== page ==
The squat is often called the "king of exercises". This is because of the large group of muscles that must be activated in order to perform this movement. Most people assume that squats are just a leg exercise; but that is where they are wrong. The squat movement involves the activation of many muscles groups: the quadriceps muscles of the frontal leg, the hamstring group of the posterior leg, the gluteus muscles (maximus, medius & minimus), the whole abdominal musculature to stabilize the body, the lower and upper back also to stabilize and support. The shoulder girdle is also involved in positioning of the bar – this requires a certain amount of flexibility within the chest and shoulders.
As you can see there are many muscles called into action. The more muscle fibers recruited to perform the more calories you burn. That is why the squat is one of the best exercises you can perform both to enhance strength and increase lean muscle tissue. Squats is also one of those exercises with a multitude of variations. We can perform back squats (with bar on the back). We can perform front squats holding a bar in front across the shoulders.
We can also do dumbbell squats holding dumbbells at the sides, kettlebell squats holding kettlebells either at side or on shoulders. We can also perform suitcase squats, holding a dumbbell or kettlebell on one side only, requiring much more core stabilization to offset the weight on one side. There are also many variations of single leg squats. These are split squats, a movement similar to a lunge but stationary. We can also do Bulgarian squats which is similar to a split squat but with the rear leg up on a block, requiring much more stabilization and hip mobility. We can also do a single leg squat; the one true single leg exercise.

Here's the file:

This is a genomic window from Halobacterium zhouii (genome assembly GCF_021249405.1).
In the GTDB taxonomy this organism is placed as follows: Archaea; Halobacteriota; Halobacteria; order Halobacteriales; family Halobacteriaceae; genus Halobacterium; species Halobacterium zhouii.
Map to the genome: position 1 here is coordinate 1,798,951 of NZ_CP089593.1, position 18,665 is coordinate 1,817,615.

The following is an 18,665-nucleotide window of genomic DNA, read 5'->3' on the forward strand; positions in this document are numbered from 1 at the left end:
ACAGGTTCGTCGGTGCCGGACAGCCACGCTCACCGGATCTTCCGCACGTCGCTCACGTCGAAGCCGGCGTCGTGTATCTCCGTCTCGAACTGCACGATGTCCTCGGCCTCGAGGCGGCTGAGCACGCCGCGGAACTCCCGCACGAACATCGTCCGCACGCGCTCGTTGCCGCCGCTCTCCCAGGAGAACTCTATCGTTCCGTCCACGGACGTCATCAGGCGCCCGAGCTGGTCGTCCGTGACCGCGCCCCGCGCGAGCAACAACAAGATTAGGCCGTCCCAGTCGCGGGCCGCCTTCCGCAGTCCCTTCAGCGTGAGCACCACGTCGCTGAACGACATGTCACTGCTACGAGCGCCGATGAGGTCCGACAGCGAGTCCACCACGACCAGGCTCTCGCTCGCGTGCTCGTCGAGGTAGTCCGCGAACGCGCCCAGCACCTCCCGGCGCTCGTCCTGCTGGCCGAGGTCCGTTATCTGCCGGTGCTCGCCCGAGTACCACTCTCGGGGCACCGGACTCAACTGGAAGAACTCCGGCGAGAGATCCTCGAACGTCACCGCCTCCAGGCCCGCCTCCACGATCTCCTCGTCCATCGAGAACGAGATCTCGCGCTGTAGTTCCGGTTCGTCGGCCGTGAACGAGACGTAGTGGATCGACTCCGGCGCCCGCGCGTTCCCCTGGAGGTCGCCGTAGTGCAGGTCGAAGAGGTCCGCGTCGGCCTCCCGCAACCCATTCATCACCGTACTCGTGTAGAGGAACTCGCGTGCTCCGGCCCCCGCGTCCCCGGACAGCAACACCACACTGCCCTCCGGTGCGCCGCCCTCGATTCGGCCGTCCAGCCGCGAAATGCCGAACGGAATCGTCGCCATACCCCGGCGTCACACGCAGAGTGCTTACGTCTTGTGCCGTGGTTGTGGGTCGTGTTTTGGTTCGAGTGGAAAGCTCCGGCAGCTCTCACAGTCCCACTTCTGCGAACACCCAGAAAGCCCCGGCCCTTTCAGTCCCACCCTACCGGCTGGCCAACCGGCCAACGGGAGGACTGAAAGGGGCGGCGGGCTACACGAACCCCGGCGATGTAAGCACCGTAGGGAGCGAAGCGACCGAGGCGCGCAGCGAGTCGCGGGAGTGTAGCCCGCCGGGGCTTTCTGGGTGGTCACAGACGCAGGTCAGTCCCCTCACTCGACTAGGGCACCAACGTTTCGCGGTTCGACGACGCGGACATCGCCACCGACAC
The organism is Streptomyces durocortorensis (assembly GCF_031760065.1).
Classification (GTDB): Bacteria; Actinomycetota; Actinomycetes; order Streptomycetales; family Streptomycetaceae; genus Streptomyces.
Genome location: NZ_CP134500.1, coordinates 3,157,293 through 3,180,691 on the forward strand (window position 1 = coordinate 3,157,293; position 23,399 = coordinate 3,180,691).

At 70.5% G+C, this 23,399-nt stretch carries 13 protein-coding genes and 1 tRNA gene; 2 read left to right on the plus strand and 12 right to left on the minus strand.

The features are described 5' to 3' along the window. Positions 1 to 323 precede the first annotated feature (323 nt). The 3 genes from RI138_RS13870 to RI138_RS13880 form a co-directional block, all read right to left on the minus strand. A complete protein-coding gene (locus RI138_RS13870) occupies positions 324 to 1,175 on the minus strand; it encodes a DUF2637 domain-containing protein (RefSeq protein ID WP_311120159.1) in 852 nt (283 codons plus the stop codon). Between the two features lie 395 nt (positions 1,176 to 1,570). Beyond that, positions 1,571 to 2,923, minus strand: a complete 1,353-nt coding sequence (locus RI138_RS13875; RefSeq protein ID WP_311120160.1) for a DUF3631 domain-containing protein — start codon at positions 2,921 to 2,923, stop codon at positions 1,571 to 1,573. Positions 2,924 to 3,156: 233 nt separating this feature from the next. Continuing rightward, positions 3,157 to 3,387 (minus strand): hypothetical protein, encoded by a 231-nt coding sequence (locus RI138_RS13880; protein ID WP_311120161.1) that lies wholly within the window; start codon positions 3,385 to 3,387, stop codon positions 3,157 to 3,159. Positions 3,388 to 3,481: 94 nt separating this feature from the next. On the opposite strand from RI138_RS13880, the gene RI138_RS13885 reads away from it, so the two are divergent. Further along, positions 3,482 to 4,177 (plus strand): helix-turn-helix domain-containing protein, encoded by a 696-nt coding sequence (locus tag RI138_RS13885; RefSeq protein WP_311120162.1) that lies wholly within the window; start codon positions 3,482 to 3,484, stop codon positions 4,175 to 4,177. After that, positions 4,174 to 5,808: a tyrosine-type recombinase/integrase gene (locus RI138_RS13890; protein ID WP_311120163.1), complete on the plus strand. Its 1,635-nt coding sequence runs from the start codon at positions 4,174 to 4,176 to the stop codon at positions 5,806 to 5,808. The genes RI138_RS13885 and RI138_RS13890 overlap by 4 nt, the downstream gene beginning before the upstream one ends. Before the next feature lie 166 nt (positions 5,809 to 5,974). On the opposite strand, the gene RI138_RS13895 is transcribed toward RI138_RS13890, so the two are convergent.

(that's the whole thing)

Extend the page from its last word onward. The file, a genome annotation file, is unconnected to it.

Squats are an extremely flexible exercise meaning that with all its variations there is rarely an individual that cannot perform a squat of some kind. Even with certain knee pathologies squats can be a safe exercise. After all, every time we sit down (whether on the couch, toilet or kitchen chair), we are performing a squat. The more we can perform this movement "correctly" in a controlled environment the stronger we will maintain our lower body and core muscles which will translate to better health and a body more able to cope with activities of life.
There are many myths surrounding squats and the safety of this exercise. Let us address a few:
#1. Squats are bad for the knees. When proper technique is learned, squats are not harmful for the knees. Strengthening the muscles and connective tissue surrounding the knee improves its stability.
#2. Squats are bad for the spine. When performed correctly the weight is borne directly over the spinal column. As with the knees, the supportive tissues around the spine are strengthened in response to the weight being lifted. Once again proper form is essential. And with all the variations listed above, back squats are not an essential lift.
#3. Squats are dangerous for the heart. Squats are not dangerous for healthy individuals with no history of hypertension or coronary disease. The heart is a muscle and will respond to the stress. If you are unaccustomed to exercise or have health concerns, you should have a physician's approval prior to embarking on any exercise program.
#4. Squats slow you down. Once again, a myth. Squats are a very explosive exercise and require power and strength. This will only benefit the individual by enhancing your own strength. #5. There are no sports or activities that require someone to move up and down with a weight on their shoulders, so why do squats? A good question, but think about our daily activities. Every time you get up and down off the couch, go to the bathroom, get up out of a chair you are doing a squat. Strengthening the muscles required to move us in our daily activities will only enhance every facet of our lives.
Squats, love em and hate em! Hard to do – yes. Require some sweat – you bet they do! Burn calories – one of the best. If you are ever stuck for a workout, the two best exercises you can do – squats and push ups.
Till next time,